Capitalizing on People’s Fears

The stock market has lost about 10% of it’s value in 2016 so far. Consider this a 10% discount from what it was before 2016, however timing the discount is nearly impossible. One thing’s for certain, buying a stock now would be better than buying that same stock 19 days ago. One way to ensure you’re getting a discount regardless of how low the market goes is to dollar-cost-average. If you’ve already lost a it in the stock market this year, then most likely your instinct is telling you to sell before it reaches 2008 crash levels. If it does recede further this might be a correct strategy, however very few major news organizations will tell you this. The 2008 crash erased about 50% of stock market value between late 2007 and early 2009, so we still have 40% to go if the crash gets that bad.

One commodity that almost always seems to prosper when stock markets crash is gold. Gold and treasuries. One investment that often gets hit after the stock market is real estate. However, real estate value decline isn’t usually permanent unless you’re talking about a city which becomes deserted like Detroit. You can also make money off of real estate by renting it out – assuming there are renters interested in your location. Other alternatives for the timid include putting the money in a CD, which unless you are holding it for 10 years will give you a measly return less than inflation in many cases. Other uses for money include education, donations, or simply burning to keep the house warm.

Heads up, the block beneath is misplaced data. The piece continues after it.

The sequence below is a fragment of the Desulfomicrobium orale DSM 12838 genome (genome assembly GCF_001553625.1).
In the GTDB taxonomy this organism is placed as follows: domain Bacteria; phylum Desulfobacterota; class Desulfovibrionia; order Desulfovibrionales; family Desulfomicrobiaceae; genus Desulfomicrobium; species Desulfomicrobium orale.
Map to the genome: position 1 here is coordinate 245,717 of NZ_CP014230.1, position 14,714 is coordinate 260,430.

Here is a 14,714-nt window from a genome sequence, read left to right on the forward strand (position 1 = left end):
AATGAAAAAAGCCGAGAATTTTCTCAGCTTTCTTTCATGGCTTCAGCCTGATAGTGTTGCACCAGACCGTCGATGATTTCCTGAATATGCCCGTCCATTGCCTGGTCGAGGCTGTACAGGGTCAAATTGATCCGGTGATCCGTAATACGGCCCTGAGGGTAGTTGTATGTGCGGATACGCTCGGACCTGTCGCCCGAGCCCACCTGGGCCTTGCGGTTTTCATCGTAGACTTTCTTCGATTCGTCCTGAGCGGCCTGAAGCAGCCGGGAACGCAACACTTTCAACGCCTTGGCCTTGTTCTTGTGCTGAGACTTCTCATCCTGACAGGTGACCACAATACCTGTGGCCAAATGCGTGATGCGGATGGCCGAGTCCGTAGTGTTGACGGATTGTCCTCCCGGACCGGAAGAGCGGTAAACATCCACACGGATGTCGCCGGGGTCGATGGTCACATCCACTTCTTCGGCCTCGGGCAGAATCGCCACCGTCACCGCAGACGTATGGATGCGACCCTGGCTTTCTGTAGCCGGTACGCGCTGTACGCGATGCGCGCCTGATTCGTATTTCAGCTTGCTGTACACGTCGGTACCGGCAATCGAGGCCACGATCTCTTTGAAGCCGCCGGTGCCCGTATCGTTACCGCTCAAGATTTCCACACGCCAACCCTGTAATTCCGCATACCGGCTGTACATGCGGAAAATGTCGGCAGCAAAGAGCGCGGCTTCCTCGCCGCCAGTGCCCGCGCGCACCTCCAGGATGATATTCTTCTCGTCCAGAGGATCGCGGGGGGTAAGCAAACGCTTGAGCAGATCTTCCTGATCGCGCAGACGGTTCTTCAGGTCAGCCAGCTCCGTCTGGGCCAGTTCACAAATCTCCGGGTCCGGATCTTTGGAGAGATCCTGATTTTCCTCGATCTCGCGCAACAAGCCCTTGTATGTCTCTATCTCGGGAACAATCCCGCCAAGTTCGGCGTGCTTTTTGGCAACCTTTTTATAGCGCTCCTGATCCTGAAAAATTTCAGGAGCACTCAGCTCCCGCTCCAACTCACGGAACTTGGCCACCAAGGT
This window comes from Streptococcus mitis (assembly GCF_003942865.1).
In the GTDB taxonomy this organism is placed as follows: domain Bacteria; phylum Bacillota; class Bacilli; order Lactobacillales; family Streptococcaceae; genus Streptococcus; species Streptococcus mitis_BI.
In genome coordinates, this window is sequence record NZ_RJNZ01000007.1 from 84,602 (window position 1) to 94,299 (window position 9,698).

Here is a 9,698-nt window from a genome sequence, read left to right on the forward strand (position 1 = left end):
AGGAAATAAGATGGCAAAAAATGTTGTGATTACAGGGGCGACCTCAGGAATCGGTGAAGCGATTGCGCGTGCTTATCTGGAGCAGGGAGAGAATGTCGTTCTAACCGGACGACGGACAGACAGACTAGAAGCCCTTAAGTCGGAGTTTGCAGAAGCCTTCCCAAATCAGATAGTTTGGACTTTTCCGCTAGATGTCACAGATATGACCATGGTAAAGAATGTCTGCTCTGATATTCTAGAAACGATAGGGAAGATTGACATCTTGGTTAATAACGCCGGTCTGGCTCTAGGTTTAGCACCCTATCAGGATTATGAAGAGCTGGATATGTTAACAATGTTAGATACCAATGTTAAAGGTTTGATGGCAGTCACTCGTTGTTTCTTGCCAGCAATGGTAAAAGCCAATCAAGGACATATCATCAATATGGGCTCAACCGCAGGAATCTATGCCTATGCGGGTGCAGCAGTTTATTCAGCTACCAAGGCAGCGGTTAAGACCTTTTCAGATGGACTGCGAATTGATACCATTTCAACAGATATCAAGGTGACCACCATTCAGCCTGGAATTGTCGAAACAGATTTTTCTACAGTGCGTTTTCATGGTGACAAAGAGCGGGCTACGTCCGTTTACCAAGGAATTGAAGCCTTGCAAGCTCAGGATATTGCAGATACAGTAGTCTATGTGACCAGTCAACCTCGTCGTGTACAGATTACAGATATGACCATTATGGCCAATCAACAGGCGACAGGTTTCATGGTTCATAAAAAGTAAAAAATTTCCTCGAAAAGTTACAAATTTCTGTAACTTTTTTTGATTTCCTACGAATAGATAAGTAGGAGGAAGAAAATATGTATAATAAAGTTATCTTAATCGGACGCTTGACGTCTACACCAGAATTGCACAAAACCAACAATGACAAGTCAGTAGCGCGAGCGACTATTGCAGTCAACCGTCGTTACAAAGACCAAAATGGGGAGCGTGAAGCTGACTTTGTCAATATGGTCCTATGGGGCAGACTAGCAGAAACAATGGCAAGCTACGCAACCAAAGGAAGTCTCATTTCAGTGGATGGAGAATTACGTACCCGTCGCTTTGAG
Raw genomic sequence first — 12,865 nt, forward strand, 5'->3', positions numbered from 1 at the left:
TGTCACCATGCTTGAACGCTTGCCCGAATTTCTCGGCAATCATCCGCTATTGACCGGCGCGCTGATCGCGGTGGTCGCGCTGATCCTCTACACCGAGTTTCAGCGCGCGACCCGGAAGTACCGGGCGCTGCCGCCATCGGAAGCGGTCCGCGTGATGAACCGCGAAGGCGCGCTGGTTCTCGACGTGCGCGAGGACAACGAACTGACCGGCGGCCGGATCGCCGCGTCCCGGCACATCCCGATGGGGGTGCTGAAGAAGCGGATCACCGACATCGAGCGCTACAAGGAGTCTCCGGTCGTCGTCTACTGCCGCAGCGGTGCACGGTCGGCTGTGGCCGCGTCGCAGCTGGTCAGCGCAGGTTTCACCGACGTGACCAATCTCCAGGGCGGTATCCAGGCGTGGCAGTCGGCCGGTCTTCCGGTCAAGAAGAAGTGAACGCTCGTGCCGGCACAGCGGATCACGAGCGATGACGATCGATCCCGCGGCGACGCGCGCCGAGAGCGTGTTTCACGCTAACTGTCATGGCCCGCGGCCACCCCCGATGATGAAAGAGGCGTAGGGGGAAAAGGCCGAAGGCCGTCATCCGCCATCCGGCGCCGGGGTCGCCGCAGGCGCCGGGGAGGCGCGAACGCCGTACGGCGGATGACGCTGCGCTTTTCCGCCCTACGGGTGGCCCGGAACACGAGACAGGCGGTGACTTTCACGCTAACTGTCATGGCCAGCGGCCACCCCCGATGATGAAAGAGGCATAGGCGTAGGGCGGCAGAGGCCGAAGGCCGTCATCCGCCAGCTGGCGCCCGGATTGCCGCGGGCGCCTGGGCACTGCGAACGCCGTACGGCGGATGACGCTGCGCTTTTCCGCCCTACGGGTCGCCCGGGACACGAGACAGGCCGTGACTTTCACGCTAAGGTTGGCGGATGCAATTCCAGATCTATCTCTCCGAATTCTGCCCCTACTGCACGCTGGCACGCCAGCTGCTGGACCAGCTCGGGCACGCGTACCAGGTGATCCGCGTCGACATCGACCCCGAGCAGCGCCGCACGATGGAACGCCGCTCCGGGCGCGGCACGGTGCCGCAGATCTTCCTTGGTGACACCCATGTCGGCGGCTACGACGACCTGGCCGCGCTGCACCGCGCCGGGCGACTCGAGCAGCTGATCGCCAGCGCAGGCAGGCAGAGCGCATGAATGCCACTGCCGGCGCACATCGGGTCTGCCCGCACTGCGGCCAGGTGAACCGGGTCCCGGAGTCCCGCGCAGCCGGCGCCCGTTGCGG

My suggestion is to dollar cost average a return to the market, and keep an eye out for severely undervalued investments in the next few weeks or months as the market crashes. If you have investments in relatively unharmed stocks, it might not hurt to sell those and use the money and buy the stocks which will recover the most.